The Countess of Wessex has been removed from BBC’s senior royals death list, meaning regular programming will not be halted when she passes away.

The Countess of Wessex

The Countess of Wessex

The broadcaster received thousands of complaints last month when it cut back on its regular schedule in order to show wall-to-wall coverage of the death of the Duke of Edinburgh, who passed away at the age of 99.

And now, former head of BBC Television News Roger Mosey has revealed Sophie Wessex – who is the wife of Prince Edward, the Earl of Wessex – has been removed from a list of senior royals who would be given the same treatment in the event of her death.

Roger also branded the decision to halt programming for Prince Philip’s death as “wrong”.

Writing in the Royal Television Society magazine, he said: "I was in BBC News 20 years ago when the Countess of Wessex was taken ill, and we realised that she was in a category of senior royals that would have meant, if the worst had happened, that all the networks would be merged together for a major obituary. We guessed that it might not be quite what audiences expected for this former employee of Capital Radio, however estimable. The broadcasters long ago dispensed with the idea that a royal death would be announced by the tolling of a bell for a full hour."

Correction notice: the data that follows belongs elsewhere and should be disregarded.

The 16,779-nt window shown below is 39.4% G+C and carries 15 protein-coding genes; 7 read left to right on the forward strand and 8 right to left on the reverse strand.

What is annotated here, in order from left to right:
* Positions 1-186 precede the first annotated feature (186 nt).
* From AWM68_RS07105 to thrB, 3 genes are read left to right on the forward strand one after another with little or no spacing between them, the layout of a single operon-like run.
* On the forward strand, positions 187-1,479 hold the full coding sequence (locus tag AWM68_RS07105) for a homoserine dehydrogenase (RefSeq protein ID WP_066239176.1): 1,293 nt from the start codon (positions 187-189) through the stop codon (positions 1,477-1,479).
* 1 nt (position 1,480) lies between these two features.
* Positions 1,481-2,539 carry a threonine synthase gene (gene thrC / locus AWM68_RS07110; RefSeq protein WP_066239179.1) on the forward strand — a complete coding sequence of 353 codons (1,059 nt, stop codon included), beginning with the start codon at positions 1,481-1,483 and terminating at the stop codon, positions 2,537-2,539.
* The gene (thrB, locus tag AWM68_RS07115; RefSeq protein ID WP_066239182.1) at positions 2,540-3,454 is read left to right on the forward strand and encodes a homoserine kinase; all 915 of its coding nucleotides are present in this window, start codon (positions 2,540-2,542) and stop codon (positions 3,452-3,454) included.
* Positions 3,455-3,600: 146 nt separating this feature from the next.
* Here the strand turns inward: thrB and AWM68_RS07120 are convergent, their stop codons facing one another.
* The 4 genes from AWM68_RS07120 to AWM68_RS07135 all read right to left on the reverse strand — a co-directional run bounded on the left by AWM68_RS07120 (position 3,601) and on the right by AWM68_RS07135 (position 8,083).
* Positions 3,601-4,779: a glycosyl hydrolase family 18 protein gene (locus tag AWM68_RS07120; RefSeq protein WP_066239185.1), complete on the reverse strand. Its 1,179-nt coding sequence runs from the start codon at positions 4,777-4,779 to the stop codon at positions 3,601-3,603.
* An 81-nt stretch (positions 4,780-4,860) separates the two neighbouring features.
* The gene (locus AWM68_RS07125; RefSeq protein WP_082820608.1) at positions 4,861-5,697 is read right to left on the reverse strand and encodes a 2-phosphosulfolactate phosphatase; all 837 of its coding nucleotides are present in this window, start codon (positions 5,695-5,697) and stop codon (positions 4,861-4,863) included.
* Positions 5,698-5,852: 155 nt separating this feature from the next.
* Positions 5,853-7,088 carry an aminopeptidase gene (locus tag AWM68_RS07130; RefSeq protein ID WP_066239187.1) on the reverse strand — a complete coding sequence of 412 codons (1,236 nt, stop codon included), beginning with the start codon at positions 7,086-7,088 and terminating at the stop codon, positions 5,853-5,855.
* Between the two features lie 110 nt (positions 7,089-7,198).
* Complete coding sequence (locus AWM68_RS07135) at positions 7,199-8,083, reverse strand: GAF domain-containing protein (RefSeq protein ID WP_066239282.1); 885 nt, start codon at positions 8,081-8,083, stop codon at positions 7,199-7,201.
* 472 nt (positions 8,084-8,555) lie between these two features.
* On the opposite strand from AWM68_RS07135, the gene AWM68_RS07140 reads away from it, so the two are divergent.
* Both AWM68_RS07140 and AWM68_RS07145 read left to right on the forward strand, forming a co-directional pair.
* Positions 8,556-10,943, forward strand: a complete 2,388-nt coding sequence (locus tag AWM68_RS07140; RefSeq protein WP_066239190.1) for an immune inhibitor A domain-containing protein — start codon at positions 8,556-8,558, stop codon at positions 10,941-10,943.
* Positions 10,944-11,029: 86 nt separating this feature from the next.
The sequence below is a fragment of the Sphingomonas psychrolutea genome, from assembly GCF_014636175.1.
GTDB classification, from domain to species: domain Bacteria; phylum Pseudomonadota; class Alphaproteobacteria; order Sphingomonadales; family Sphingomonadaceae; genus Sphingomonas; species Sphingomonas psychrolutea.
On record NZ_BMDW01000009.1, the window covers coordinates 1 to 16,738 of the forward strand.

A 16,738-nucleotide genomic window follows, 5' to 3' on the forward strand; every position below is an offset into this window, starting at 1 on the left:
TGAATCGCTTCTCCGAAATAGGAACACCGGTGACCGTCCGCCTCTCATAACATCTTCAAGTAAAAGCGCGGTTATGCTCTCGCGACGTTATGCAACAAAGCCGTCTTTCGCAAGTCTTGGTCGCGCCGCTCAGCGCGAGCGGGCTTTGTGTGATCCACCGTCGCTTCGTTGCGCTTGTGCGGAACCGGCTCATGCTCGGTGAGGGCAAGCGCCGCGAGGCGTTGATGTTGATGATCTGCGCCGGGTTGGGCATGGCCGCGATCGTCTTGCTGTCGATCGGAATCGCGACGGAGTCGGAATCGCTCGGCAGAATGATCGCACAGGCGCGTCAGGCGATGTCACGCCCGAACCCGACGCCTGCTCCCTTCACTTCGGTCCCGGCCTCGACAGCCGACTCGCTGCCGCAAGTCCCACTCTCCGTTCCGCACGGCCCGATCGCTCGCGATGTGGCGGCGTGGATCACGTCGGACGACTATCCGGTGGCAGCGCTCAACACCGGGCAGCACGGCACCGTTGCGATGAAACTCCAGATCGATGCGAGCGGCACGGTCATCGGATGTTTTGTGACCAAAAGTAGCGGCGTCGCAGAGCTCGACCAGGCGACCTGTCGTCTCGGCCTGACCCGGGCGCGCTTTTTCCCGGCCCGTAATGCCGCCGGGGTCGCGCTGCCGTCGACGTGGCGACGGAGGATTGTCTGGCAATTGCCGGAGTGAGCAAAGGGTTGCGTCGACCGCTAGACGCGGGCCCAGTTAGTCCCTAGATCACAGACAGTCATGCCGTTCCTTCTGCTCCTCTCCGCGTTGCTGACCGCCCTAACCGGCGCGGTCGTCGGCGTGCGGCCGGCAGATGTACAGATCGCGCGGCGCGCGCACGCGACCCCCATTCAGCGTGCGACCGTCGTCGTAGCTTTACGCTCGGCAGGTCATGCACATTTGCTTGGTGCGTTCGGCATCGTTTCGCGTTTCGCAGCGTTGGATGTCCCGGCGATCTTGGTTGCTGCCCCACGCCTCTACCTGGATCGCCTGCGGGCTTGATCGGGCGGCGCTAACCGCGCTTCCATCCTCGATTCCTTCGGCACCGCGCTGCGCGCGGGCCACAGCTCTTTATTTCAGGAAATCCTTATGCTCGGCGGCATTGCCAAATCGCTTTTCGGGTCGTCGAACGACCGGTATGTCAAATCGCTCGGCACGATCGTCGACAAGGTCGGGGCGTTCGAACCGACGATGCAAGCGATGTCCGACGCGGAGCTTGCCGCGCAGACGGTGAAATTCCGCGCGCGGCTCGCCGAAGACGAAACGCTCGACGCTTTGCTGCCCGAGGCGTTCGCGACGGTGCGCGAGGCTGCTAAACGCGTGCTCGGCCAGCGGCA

And he defended the new approach by saying: "It is completely right that the style and tone of the broadcasters should change."

He also revealed that even BBC insiders felt the level of coverage given to Philip – who was the husband of Queen Elizabeth – was too much.

He said: "Viewers who tuned in at 1pm for the early reporting were bemused to see the same items going round and round on every channel for the rest of the day and into the night."

However, he sought to reassure royalists that there will still be round the clock coverage when the 95-year-old monarch dies.

He said: "It will also be different in that news will break: a new king will be proclaimed in all the nations of the UK and in countries around the world; ambassadors will have audiences at the Palace; new coins and banknotes will be prepared. But this is precisely where the journalism will be needed- to assess the constitutional significance and the level of public support – alongside the retrospectives and the respect."